Wednesday, August 26, 2009

Our Father’s Plan—Big Enough for All His Children

This entry is part of my general conference application series.

Our Father’s Plan—Big Enough for All His Children, by Elder Quentin L. Cook
Of the Quorum of the Twelve Apostles

I came upon an interesting online discussion related to a video hosted by a Christian video service (similar to YouTube). The contributors were discussing the beliefs and motivation of atheists and agnostics, but I think they were fairly off base. For example, many of the posters expressed the attitude that not believing in God frees a person of any (and all) goodness, morals, and sense of right and wrong. In fact, some even went so far as to say that if they weren't believers, then they would live lives of the worst kinds of sins. A few seemed to even wish they could "be bad" without any guilt stemming from their knowledge.

Obviously, the caricature of humanity portrays by these supposed-Christians is generally false: People are inherently good, but we react to our upbringing, experiences, and teachings.

Reading the video comments helped me to consider seriously my own motivation for the things I do. Am I motivated by guilt? Do I seek after rewards (e.g. recognition, fame, money)? Or, am I moved by something higher?

While the true answer may be, at times, a combination, I hope that my main motivation is the quest for a more excellent way (see 1 Cor. 12:31).

Just as the vloggers had an incorrect view of non-believers, non-believers may have similarly unfounded views of us:

Nonbelievers find it hard to accept the miracles of the Old and New Testaments and the Savior’s virgin birth and Resurrection. They view these events with the same skepticism as the appearance of God the Father and Jesus Christ to the Prophet Joseph Smith. They are not open to the possibility of a heavenly plan presided over by a supreme being.

Elder Cook discusses salvation through the lens of damnation. In particular, he contrasts our beliefs of a "more liberal salvation for the family of man" with "incorrect doctrine that most of mankind [will] be doomed to hell," the latter being regularly taught, apparently, by many other faiths. Perhaps as a reaction to ages of being regularly condemned to hell by Christians, an atheist group launched a bus ad campaign in London, which Elder Cook mentioned. (I, myself, may have reacted similarly with "militant atheism," as Elder Christofferson termed, if I felt spiritually oppressed by others.) A counter-movement ensued. Images of both follow:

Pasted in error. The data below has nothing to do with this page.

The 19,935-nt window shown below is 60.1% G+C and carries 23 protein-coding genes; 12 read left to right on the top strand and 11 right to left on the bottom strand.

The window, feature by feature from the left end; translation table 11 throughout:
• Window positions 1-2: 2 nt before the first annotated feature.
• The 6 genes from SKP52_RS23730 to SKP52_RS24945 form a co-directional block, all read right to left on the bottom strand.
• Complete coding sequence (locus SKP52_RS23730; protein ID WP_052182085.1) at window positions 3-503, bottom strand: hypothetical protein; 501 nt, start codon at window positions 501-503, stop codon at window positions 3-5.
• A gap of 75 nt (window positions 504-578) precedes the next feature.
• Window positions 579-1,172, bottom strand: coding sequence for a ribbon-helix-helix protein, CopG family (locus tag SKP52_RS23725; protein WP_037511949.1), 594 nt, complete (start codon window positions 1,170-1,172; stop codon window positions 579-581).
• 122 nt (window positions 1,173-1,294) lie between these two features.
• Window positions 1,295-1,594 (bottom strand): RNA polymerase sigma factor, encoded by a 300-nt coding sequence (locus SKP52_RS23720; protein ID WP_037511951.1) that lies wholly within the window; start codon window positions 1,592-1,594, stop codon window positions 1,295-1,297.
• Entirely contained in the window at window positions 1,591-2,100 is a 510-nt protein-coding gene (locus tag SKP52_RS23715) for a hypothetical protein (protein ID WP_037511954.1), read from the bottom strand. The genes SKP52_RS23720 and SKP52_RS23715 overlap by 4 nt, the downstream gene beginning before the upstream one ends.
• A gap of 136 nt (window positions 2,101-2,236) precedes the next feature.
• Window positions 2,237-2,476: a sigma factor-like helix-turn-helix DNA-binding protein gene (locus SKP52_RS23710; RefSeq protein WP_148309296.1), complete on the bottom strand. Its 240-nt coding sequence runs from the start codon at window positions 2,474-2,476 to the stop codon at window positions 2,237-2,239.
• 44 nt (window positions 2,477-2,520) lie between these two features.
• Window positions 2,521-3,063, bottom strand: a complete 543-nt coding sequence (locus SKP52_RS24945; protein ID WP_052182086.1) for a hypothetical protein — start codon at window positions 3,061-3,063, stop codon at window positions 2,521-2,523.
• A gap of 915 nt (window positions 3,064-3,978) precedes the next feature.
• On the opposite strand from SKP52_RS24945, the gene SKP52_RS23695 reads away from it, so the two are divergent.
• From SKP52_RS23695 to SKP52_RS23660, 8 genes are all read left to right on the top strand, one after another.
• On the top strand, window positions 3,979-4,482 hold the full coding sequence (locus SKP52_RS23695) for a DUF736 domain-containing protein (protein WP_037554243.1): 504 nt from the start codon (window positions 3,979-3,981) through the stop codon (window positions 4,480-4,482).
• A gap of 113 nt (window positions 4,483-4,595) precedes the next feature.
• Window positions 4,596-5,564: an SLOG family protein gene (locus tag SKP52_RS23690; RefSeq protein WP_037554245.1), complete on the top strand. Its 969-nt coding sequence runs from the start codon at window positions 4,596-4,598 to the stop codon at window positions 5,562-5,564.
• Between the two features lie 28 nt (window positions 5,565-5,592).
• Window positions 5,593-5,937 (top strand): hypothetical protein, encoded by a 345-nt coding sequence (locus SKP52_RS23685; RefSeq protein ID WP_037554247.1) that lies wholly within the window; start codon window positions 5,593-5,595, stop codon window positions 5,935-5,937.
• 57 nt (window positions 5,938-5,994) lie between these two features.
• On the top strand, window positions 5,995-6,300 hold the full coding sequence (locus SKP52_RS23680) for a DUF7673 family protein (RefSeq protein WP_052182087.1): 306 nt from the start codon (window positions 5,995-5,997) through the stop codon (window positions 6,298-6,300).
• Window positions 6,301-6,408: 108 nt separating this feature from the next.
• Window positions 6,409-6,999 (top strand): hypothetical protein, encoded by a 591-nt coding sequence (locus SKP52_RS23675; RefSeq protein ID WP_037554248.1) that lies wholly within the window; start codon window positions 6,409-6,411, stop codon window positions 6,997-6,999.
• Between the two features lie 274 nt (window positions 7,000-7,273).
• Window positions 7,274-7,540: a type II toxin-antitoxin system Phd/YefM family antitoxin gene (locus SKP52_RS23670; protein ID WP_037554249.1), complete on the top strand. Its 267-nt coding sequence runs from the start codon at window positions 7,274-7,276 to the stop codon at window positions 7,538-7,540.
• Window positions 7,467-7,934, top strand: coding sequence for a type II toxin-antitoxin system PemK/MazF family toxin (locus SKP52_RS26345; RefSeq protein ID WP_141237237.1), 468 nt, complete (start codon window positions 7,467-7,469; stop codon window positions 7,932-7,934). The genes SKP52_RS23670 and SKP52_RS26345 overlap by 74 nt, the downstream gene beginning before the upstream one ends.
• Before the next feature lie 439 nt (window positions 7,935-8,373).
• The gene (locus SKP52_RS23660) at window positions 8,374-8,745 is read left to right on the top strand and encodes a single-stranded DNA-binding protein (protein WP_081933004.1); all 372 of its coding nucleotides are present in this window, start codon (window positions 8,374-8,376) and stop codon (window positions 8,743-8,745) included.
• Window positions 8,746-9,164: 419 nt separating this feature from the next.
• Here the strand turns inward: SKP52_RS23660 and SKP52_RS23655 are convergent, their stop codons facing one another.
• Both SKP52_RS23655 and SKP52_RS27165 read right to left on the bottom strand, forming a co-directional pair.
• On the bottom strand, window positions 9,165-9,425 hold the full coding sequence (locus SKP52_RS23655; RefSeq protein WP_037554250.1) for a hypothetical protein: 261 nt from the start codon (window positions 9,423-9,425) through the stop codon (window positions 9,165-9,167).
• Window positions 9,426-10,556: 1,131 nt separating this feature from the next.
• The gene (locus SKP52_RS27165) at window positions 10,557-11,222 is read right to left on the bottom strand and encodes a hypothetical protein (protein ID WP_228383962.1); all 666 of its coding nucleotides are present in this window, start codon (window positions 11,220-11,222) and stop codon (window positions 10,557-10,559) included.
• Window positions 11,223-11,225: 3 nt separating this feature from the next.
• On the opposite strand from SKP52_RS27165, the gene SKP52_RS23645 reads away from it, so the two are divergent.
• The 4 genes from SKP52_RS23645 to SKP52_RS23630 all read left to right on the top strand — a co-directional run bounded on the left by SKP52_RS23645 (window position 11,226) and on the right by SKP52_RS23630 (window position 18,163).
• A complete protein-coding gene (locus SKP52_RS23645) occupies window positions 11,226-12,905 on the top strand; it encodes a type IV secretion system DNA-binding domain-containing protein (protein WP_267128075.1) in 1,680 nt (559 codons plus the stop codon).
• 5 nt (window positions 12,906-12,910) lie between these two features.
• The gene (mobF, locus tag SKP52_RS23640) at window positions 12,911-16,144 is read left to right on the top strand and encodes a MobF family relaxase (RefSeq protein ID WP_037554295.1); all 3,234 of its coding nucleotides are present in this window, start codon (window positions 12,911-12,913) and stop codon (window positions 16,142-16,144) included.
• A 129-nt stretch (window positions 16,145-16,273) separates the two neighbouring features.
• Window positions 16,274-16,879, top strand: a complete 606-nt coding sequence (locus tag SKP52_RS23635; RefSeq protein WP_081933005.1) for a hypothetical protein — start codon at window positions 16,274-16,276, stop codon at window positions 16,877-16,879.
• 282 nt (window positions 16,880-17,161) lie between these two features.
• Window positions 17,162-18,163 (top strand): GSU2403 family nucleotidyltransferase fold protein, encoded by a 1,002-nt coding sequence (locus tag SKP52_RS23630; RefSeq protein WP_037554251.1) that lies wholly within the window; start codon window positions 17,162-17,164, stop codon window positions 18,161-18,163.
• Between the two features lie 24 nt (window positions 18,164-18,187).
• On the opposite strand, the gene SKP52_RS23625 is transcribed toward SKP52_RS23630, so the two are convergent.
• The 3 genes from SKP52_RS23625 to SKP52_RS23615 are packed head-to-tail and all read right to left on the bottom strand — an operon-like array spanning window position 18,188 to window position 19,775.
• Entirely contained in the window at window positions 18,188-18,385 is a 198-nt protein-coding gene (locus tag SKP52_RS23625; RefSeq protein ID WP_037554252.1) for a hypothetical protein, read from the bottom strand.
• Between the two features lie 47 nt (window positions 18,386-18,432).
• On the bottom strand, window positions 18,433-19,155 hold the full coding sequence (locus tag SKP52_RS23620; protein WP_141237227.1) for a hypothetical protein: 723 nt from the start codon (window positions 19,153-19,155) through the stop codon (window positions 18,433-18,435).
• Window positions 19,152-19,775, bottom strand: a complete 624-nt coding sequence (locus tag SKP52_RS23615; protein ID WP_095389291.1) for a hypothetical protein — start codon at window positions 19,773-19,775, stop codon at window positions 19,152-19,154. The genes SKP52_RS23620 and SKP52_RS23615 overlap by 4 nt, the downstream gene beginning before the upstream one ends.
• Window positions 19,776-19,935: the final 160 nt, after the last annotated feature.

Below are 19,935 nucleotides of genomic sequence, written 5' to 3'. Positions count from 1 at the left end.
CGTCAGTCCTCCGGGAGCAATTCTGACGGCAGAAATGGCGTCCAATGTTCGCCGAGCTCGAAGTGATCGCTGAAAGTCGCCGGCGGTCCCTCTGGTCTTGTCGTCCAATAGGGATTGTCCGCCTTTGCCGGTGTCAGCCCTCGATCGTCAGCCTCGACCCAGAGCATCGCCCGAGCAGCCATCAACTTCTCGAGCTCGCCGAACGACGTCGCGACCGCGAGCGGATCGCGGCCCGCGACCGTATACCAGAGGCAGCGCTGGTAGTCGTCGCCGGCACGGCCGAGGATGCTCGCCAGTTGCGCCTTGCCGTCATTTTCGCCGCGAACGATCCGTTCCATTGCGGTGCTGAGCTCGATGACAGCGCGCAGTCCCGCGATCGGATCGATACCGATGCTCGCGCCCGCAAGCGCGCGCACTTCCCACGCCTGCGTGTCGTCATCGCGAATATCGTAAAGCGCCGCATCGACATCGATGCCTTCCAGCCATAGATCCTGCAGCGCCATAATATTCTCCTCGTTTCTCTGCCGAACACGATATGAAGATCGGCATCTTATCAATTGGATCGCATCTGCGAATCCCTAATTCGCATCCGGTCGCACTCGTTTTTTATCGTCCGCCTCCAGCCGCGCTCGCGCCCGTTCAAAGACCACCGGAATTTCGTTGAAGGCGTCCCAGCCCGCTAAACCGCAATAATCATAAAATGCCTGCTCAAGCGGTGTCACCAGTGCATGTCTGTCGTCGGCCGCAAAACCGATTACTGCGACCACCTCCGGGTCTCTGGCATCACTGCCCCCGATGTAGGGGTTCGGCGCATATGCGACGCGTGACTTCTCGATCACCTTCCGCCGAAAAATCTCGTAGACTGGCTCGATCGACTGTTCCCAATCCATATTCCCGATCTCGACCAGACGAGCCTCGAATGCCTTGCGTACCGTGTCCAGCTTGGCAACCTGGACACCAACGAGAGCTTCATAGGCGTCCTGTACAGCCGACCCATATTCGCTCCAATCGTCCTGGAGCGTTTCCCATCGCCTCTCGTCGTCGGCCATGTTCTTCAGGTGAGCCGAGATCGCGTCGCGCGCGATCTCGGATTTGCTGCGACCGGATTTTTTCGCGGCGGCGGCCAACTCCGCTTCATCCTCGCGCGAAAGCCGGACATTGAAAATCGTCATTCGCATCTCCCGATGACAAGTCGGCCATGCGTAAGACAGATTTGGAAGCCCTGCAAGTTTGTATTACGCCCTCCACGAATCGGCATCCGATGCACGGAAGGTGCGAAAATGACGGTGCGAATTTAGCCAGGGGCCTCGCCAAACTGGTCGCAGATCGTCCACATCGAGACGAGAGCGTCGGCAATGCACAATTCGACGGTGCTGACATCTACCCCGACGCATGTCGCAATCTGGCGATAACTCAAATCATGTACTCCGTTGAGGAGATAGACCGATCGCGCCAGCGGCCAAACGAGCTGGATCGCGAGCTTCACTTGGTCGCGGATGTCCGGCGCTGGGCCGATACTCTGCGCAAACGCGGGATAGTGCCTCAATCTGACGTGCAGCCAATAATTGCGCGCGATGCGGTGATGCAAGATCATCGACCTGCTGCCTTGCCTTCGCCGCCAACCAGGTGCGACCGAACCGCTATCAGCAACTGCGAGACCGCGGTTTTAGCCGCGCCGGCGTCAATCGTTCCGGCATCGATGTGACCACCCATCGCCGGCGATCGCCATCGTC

Elder Cook rightly stated that his "principal concern is for the honorable people on the earth who are open to religious faith but have been discouraged or confused by incorrect doctrine." How can we avoid clashes with those of differing faiths? I think the answer is encapsulated in his earlier words:

Because of the uplifting doctrine of the Restoration, members rejoice in the gospel and find joy and satisfaction in the Church. We are viewed favorably when we live the teachings of the restored gospel of Jesus Christ. When members don’t live the teachings, it can be a stumbling block to those who do not belong to the Church.

This answer is amazing in its simple obviousness, but it might easily be overlooked as we all try to live our lives. I'm reminded of two examples of this: Matt. 5:14-16, where the things we do can positively influence others; and Alma 39:11, where the actions of a missionary frustrated the progression of a whole people.

Elder Cook quoted President Hinckley:

Live with respect and appreciation for those not of our faith. There is so great a need for civility and mutual respect among those of differing beliefs and philosophies.

Members of the Church of Jesus Christ of Latter-day Saints are frequently criticized for believing that their exaltation is influenced by the things they choose to do. Perhaps what I need to more fully realize is that my actions also influence the salvation of others.

Elder Cook sums up his message, including a quote of Orson F. Whitney:

A loving Father has provided a comprehensive and compassionate plan for His children “that saves the living, redeems the dead, rescues the damned, and glorifies all who repent.” Even though our journey may be fraught with tribulation, the destination is truly glorious.

1 thought:

M&M said...

Thank you! I needed some ideas for my HP lesson, and this is great!